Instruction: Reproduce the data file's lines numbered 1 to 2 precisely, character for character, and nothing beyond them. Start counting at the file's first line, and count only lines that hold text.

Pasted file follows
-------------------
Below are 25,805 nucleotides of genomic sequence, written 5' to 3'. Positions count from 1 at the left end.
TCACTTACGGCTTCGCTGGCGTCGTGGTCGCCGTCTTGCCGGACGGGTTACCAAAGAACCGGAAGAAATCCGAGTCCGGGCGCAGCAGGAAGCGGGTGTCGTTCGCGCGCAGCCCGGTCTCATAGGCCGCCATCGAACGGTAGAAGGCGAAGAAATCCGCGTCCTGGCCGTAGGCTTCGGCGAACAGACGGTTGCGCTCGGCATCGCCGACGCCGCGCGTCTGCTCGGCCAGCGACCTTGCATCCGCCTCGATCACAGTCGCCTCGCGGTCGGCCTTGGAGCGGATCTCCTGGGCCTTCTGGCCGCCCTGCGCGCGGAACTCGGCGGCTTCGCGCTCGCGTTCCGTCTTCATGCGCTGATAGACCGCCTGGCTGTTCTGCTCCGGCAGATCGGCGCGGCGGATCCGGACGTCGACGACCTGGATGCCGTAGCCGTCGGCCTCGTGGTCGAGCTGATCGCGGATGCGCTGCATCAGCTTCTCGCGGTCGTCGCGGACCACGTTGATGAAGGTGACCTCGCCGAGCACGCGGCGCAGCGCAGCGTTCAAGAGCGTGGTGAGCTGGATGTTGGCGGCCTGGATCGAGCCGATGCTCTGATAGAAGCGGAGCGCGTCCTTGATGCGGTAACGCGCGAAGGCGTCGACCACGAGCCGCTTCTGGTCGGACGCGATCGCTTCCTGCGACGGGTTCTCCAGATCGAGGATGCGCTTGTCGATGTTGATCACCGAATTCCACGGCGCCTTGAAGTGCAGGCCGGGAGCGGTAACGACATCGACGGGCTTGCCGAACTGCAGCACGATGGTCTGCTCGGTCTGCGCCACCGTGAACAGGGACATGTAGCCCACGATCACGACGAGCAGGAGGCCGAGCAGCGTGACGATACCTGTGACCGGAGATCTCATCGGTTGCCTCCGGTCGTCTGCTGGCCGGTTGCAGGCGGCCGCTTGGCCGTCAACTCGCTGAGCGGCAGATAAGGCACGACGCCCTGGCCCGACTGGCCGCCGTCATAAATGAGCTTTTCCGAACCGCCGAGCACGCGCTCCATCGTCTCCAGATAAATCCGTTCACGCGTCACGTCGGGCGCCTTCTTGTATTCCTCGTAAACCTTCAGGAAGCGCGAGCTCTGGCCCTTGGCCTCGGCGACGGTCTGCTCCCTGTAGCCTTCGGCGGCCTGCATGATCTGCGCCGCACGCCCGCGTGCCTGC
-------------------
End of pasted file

Below are 25,805 nucleotides of genomic sequence, written 5' to 3'. Positions count from 1 at the left end.
TCACTTACGGCTTCGCTGGCGTCGTGGTCGCCGTCTTGCCGGACGGGTTACCAAAGAACCGGAAGAAATCCGAGTCCGGGCGCAGCAGGAAGCGGGTGTCGTTCGCGCGCAGCCCGGTCTCATAGGCCGCCATCGAACGGTAGAAGGCGAAGAAATCCGCGTCCTGGCCGTAGGCTTCGGCGAACAGACGGTTGCGCTCGGCATCGCCGACGCCGCGCGTCTGCTCGGCCAGCGACCTTGCATCCGCCTCGATCACAGTCGCCTCGCGGTCGGCCTTGGAGCGGATCTCCTGGGCCTTCTGGCCGCCCTGCGCGCGGAACTCGGCGGCTTCGCGCTCGCGTTCCGTCTTCATGCGCTGATAGACCGCCTGGCTGTTCTGCTCCGGCAGATCGGCGCGGCGGATCCGGACGTCGACGACCTGGATGCCGTAGCCGTCGGCCTCGTGGTCGAGCTGATCGCGGATGCGCTGCATCAGCTTCTCGCGGTCGTCGCGGACCACGTTGATGAAGGTGACCTCGCCGAGCACGCGGCGCAGCGCAGCGTTCAAGAGCGTGGTGAGCTGGATGTTGGCGGCCTGGATCGAGCCGATGCTCTGATAGAAGCGGAGCGCGTCCTTGATGCGGTAACGCGCGAAGGCGTCGACCACGAGCCGCTTCTGGTCGGACGCGATCGCTTCCTGCGACGGGTTCTCCAGATCGAGGATGCGCTTGTCGATGTTGATCACCGAATTCCACGGCGCCTTGAAGTGCAGGCCGGGAGCGGTAACGACATCGACGGGCTTGCCGAACTGCAGCACGATGGTCTGCTCGGTCTGCGCCACCGTGAACAGGGACATGTAGCCCACGATCACGACGAGCAGGAGGCCGAGCAGCGTGACGATACCTGTGACCGGAGATCTCATCGGTTGCCTCCGGTCGTCTGCTGGCCGGTTGCAGGCGGCCGCTTGGCCGTCAACTCGCTGAGCGGCAGATAAGGCACGACGCCCTGGCCCGACTGGCCGCCGTCATAAATGAGCTTTTCCGAACCGCCGAGCACGCGCTCCATCGTCTCCAGATAAATCCGTTCACGCGTCACGTCGGGCGCCTTCTTGTATTCCTCGTAAACCTTCAGGAAGCGCGAGCTCTGGCCCTTGGCCTCGGCGACGGTCTGCTCCCTGTAGCCTTCGGCGGCCTGCATGATCTGCGCCGCACGCCCGCGTGCCTGC